Bulgarian Cuisine

Bulgarian Cuisine – Typical Bulgarian Dishes and Bulgarian Food

Bulgarian cuisine , its food and typical dishes, represent an experience in the flavors, traditions and culture of the country, knowing what to eat in Bulgaria during your trip. Traditional Bulgarian recipes include simple dishes, influenced by the raw materials present in the varied territory and by the cultural influences that have arrived here over the centuries. Among the main ingredients we find vegetables and spices , as well as elements present in Balkan cuisine . Salads, hot and cold soups, fruit and grilled meat are never lacking, as are dairy products. So let’s discover the best typical Bulgarian dishes and foods, thus making your trip to Bulgaria complete and unique!

Bulgarian Cuisine

If you are wondering what Bulgarians eat, you are in the right place. The history of Bulgaria and the cultural influences that came here created today’s Bulgarian cuisine, joining the tradition of Thracian, Slavic and proto-Bulgarian cuisine during the Bulgarian State. The history of Bulgarian cuisine, its typical foods and dishes are influenced by several factors, including climate and landscape variety . The numerous ethnic groups present in the area, with their own traditions, have contributed to the development of typical Bulgarian dishes. Historians indicate that the ingredients of the ancient local cuisine included mainly vegetables , pork , poultry and sheep, as well as dairy products and cereals .

From the 17th century, ingredients from the New World were introduced , such as peppers and tomatoes, while rice and spices arrived from the East . In the 19th century , with the liberation of Bulgaria, European influences arrived , integrating cooking methods and ingredients. After 1965 , many basic ingredients disappeared from the market and were replaced , such as butter by lard and olives by cucumbers. Instead of fish roe, comes jellied corned meat: Rousse’s boiled meat . With the communist regime , now iconic brands also appear in the national cuisine, such as the ovcharska salad, moving away from traditional cuisine and creating today’s Bulgarian foods that we can find among the things to eat during our trip to Bulgaria.

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Read also: What to buy in Bulgaria? – Souvenir Bulgaria ’24

What to Eat in Bulgaria and Where, Typical Bulgarian Dishes

1. Insalata Shopska

Traditionally, Bulgarian cuisine and its foods are characterized by salads with seasonal vegetables, fresh or canned. We find cucumbers, peppers, onions, turnips, tomatoes and potatoes, as well as many spices , including dill and parsley. Shopska is among the most iconic salads among typical Bulgarian dishes, often served with pickles, turshiya , especially in winter, as well as various sauces, such as ljutenica , which we will see later. In the Balkan area, and not only in Bulgaria, salads are not only appetizers, but also side dishes to the main course, which can be hot or cold, accompanying meat or grilled dishes .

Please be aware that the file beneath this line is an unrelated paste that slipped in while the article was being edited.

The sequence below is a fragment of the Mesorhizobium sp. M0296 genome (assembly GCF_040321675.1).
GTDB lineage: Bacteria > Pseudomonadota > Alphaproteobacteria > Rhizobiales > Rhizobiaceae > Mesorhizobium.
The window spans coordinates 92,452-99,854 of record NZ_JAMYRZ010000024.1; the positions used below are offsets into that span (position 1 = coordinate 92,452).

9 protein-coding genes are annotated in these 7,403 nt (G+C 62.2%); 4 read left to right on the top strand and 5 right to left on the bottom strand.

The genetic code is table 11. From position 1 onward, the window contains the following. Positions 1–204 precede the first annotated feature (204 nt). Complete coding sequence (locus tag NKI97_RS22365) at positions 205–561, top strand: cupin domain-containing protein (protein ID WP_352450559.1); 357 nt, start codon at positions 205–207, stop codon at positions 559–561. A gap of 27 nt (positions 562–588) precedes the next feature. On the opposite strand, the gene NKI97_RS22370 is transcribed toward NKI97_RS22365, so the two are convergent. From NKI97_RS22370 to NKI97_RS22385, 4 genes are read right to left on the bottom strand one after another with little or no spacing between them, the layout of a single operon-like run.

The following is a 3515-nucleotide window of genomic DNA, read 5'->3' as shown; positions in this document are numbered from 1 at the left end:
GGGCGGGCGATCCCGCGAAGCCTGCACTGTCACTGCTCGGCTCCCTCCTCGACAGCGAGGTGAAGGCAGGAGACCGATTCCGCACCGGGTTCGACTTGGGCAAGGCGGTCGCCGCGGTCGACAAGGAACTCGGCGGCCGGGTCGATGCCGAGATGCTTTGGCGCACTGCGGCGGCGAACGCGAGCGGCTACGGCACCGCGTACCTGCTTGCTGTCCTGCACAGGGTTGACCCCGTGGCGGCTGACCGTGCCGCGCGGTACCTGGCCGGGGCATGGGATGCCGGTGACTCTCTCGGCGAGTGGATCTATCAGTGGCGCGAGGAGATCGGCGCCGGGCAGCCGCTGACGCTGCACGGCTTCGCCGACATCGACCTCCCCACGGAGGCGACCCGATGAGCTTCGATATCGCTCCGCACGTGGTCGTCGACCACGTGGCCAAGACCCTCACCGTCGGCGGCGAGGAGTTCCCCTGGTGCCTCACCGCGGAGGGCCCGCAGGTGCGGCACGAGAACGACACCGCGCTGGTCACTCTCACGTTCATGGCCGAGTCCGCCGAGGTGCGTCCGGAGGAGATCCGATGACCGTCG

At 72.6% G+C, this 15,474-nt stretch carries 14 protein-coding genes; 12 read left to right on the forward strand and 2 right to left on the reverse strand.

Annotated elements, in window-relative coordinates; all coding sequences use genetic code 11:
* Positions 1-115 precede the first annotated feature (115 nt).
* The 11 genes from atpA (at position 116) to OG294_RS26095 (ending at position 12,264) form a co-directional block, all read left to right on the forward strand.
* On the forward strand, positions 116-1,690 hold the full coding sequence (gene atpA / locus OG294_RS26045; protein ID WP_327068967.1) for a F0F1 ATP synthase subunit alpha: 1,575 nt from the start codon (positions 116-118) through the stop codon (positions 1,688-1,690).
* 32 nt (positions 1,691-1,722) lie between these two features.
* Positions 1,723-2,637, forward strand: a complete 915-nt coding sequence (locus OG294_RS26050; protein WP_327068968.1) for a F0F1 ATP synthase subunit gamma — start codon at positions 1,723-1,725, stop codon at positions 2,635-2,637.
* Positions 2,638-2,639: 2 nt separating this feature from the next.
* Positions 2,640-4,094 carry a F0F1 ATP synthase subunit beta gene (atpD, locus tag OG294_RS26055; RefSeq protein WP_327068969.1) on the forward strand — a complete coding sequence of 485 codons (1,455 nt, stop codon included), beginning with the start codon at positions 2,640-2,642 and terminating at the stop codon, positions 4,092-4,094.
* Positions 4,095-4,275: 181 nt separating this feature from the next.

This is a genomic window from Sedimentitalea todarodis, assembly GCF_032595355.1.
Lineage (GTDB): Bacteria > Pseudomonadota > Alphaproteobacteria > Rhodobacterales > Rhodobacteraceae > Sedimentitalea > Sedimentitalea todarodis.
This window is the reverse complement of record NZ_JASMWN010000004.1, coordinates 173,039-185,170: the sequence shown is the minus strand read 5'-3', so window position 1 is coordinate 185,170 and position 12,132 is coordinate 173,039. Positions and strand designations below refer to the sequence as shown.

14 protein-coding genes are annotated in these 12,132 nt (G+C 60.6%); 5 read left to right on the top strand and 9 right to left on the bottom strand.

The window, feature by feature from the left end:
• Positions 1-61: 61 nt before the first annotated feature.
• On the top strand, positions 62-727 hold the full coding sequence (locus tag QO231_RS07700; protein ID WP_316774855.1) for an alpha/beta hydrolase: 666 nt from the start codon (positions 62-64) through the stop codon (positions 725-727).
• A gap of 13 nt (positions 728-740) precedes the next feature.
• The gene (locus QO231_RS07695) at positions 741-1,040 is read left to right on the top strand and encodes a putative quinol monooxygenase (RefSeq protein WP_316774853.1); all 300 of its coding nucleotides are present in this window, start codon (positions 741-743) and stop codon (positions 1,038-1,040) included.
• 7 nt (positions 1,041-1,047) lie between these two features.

Shopska has appeared since the 1950s , taking its name from the region between Sofia and North Macedonia . Inside we find onions, green peppers, tomatoes, cucumbers and the typical Sirene cheese. The vegetables are served cut into small cubes and seasoned with seed oil, vinegar and salt. At the restaurant, the condiments are served separately. The vegetables, on the other hand, are covered with a generous layer of grated or diced cheese, sirene . Traditionally this salad is accompanied by a glass of rakia .

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L’insalata shopska

2. Tarator

Among the most popular dishes of traditional Bulgarian cuisine and things to eat absolutely during your trip to Bulgaria, we find cold and hot soups . The most loved is undoubtedly the tarator, a cold soup based on yogurt with chopped cucumber , oil, salt, walnuts, garlic and dill. Typical Bulgarian dish widespread especially in summer, it is also widespread in Macedonia and Albania, Turkey, Cyprus with the name of ttalattouri and Armenia. Yogurt is very widespread in Bulgaria, present in many recipes and in supermarkets there are many brands and types of yogurt.

Furthermore, the Bulgarian yogurt present in this soup and the one produced in the country is the only one to use the microorganism Lactobacillus bulgaricus in the production process . Furthermore, this soup, depending on the thickness with which it is prepared, is also often used as an accompanying sauce . The yogurt is in fact diluted with water, adding more or less in proportion based on the result you want to obtain.

Tarator, a cold soup

3. Tatarsko